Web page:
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Carbohydrates for Endurance Athletes

Why are carbohydrates so important for endurance athletes?

 

         Recently, carbohydrates have received a bad rap for no good reason! Yes, consuming large amounts of highly processed carbohydrates is not recommended. Refined carbohydrates have been stripped of most of their nutrients and have very little to offer the body in terms of health benefits. However, that doesn’t mean carbohydrate sources, such as whole grains, fruits, and vegetables are unhealthy. Most whole food carbohydrates also contain many vitamins and minerals, crucial for many physiological processes in the body. Fruits, vegetables, and whole grains also contain fiber, an important nutrient for intestinal health and satiety following a meal.

         The problem, and reason why carbohydrates are often labeled unhealthy, is that the majority of carbohydrates consumed by Americans is in the form of highly processed foods. Theses energy-dense food sources , such as soda, pre-packaged cookies and crackers, pastries, etc, offer little to the body besides calories. Thus, they are sometimes referred to as empty calories. Also, pre-packaged foods are often high in saturated fat, making them an even more undesirable choice to consume in large quantities.

 

So why consume carbohydrates then?

 

         During exercise, carbohydrates are the body’s main source of fuel. At higher intensities, the energy demand by the muscles significantly increases and reliance on carbohydrates becomes even greater.  

Also, research studies have consistently shown improved performance when carbohydrate is consumed both before and during endurance competitions (Cox et al., 2010; Rodriguez et al., 2009).

         Post-exercise, carbohydrates are also important to consume because they help promote recovery. During exercise, muscle glycogen (body’s storage form of carbohydrate) is broken down and used to fuel muscle contractions. Post-exercise, re-synthesis of glycogen is important for recovery and priming the body for future sessions or competitions. If adequate carbohydrate is available, glycogen re-synthesis is rapid and recovery in enhanced. If carbohydrate is not available, glycogen re-synthesis is delayed and recovery is hindered. This can affect future exercise sessions, and result in a vicious cycle of lowered glycogen followed by incomplete glycogen re-synthesis. Chronically, this cause fatigue and can lead to overtraining syndrome.

         Also, the brain requires 130g carbohydrates each day as a minimum to stay alive! If carbohydrates are not available, the body can convert fat and protein to produce ketone bodies, a form of energy the brain is able to use. Keytone bodies can serve as a temporary energy source, but can induce a state of ketosis, lowering the pH of the blood. For endurance athletes, chronic use of ketone bodies is not advised because it can be detrimental to performance, especially at higher intensities.

 

 

So why then do some people recommend limiting carbohydrates?

 

         For the average American, reducing the total amount of energy consumed each day is important for weight loss and lowering risk for chronic diseases. Pre-packaged carbohydrate sources are readily available, and many Americans over consume these highly processed, energy dense, foods. Since there is little nutritional value associated with foods such as soda and packaged snacks, and most are high in calories, sugar, and saturated fat; limiting these types of carbohydrates is recommended.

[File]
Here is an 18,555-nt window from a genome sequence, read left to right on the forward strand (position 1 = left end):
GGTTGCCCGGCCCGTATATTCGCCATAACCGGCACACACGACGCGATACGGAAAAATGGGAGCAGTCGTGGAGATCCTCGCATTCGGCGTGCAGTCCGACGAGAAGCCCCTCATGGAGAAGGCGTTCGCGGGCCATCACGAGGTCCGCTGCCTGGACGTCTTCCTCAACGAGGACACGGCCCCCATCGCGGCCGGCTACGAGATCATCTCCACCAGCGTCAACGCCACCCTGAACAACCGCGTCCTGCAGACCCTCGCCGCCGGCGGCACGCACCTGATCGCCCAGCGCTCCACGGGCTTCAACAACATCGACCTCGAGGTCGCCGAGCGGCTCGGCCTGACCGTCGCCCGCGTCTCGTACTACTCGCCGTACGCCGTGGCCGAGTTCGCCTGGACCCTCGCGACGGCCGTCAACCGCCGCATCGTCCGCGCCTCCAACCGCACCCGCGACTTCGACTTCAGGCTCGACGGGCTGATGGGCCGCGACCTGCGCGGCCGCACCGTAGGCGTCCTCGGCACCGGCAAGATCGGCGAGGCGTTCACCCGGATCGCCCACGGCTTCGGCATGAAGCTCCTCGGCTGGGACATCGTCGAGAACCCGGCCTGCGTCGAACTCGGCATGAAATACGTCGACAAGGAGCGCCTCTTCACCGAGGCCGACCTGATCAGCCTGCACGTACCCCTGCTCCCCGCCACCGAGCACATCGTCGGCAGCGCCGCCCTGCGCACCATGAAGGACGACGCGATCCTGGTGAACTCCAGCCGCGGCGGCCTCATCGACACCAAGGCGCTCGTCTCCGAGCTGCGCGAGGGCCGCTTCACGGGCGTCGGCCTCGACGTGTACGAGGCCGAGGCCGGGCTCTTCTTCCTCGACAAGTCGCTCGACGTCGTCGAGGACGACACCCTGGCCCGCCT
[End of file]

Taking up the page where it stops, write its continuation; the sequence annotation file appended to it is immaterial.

The goals, however, of an individual trying to lose weight and an athlete trying to improve fitness are very different. Weight loss and improving fitness are at opposite ends of the spectrum. For weight loss to occur, energy intake must be lower than energy expenditure. To improve athletic performance and fitness, energy intake should equal energy expenditure. In a way, an athlete must be much more conscious of food intake to ensure they get enough of each nutrient to improve fitness and enhance recovery. 

         There will always be people who claim they have discovered the ‘optimal food’ or ‘magic diet’ that will improve performance or enhance weight loss. These claims however, are rarely backed up by scientific evidence. Often times the results of a scientific study are taken out of context, and recommendations don’t match the evidence. Unfortunately, these claims often receive a lot of media attention, leaving the consumer to determine the validity of such information. As a consumer it can be confusing to determine the truth when conflicting information is presented. The best approach to take is to critically examine the information. Where is it coming from? What’s the scientific evidence? Is this a reliable source? Does it sound too good to be true? In the words of a recent scientific letter addressing a controversial statement made by a couple authors:

“Turning consensus into controversy does NOT enhance science…..”

         -B Murrary, Br J Sports Med 2007;41:106-7.

 

 

Want to learn more? Check out these sources:

 

Cox GR, Clark SA, Cox, AJ, Halson SL, Hargreaves M, Hawley JA, Jeacocke N, Snow RJ, Yeo WK, Burke LM. Daily training with high carbohydrate availability increases exogenous carbohydrate oxidation during endurance exercise. J Appl Physiol 2010;109(1):126-34.

 

Murray B. Manufactured arguments: turning consensus into controversy does not advance science. Br J Sports Med 2007;41:106-7.

 

Perrot AA, Clifton P, Brauns F. Low-carbohydrate diets: nutritional and physiological aspects. Obesity Rev 2006;7(1):49-58.

 

Rodriguez NR, DiMarco NM, Langley S. Position of the American Dietetic Association, Dietitians of Canada, and the American College of Sports Medicine: Nutrition and Athletic Performance. J Am Diet Assoc 2009;109(3):509-27.

 

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